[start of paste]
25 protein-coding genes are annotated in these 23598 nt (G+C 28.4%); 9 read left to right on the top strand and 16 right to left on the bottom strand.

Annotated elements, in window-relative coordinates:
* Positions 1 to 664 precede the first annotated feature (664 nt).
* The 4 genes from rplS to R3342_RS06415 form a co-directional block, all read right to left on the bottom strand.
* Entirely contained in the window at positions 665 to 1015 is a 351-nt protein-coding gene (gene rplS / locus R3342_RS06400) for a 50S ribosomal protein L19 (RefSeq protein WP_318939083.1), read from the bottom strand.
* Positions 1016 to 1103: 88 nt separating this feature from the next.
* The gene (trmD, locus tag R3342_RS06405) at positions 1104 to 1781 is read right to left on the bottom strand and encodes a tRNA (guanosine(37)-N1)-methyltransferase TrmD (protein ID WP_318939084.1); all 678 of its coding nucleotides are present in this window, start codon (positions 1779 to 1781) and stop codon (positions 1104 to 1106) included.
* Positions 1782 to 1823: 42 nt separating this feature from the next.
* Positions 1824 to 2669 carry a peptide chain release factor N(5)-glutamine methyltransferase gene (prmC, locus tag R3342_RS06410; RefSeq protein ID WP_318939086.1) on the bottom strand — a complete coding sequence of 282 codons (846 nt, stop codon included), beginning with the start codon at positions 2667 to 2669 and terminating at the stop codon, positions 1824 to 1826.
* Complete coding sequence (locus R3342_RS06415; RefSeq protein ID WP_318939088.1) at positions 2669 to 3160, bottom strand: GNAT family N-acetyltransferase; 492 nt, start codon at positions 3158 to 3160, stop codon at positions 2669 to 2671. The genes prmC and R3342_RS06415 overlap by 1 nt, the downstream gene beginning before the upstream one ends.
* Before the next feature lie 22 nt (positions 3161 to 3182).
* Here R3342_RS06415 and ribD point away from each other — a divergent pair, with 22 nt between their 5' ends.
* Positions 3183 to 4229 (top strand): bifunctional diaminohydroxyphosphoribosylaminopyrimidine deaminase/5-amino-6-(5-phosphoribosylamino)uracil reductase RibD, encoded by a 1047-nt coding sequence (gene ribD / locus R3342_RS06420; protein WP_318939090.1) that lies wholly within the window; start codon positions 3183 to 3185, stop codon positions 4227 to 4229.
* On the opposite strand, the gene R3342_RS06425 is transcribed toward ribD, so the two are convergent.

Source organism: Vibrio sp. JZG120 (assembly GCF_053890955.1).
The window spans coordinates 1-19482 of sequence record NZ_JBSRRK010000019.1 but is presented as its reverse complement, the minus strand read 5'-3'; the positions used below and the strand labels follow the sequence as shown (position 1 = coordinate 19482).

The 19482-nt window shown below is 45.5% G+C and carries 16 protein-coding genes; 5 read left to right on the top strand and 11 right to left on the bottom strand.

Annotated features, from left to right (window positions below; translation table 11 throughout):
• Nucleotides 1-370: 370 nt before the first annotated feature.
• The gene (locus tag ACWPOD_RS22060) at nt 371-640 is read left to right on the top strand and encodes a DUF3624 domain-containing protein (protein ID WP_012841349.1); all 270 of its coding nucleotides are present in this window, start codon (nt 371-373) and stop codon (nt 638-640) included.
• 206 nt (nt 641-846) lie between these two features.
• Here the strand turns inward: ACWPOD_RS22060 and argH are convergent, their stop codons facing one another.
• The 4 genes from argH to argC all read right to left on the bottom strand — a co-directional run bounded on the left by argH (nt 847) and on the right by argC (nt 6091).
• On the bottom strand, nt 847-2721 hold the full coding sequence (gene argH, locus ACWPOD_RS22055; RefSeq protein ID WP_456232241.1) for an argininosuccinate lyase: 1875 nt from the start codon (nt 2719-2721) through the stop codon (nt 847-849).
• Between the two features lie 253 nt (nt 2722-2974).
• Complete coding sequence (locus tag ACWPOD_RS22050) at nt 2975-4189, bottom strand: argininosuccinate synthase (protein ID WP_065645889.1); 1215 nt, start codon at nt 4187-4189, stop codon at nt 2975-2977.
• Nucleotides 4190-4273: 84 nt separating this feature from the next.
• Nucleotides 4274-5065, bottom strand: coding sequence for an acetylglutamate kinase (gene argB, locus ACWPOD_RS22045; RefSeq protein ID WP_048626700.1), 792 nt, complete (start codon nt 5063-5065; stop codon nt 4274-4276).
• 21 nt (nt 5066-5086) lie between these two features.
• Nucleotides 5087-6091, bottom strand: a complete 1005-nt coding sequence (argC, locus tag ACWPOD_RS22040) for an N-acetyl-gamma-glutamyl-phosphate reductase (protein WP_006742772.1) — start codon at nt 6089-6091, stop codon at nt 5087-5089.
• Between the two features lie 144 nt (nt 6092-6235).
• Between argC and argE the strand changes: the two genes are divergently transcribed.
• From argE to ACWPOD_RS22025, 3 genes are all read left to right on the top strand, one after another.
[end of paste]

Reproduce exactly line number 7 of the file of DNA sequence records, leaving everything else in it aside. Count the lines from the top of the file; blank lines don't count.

* The gene (trmD, locus tag R3342_RS06405) at positions 1104 to 1781 is read right to left on the bottom strand and encodes a tRNA (guanosine(37)-N1)-methyltransferase TrmD (protein ID WP_318939084.1); all 678 of its coding nucleotides are present in this window, start codon (positions 1779 to 1781) and stop codon (positions 1104 to 1106) included.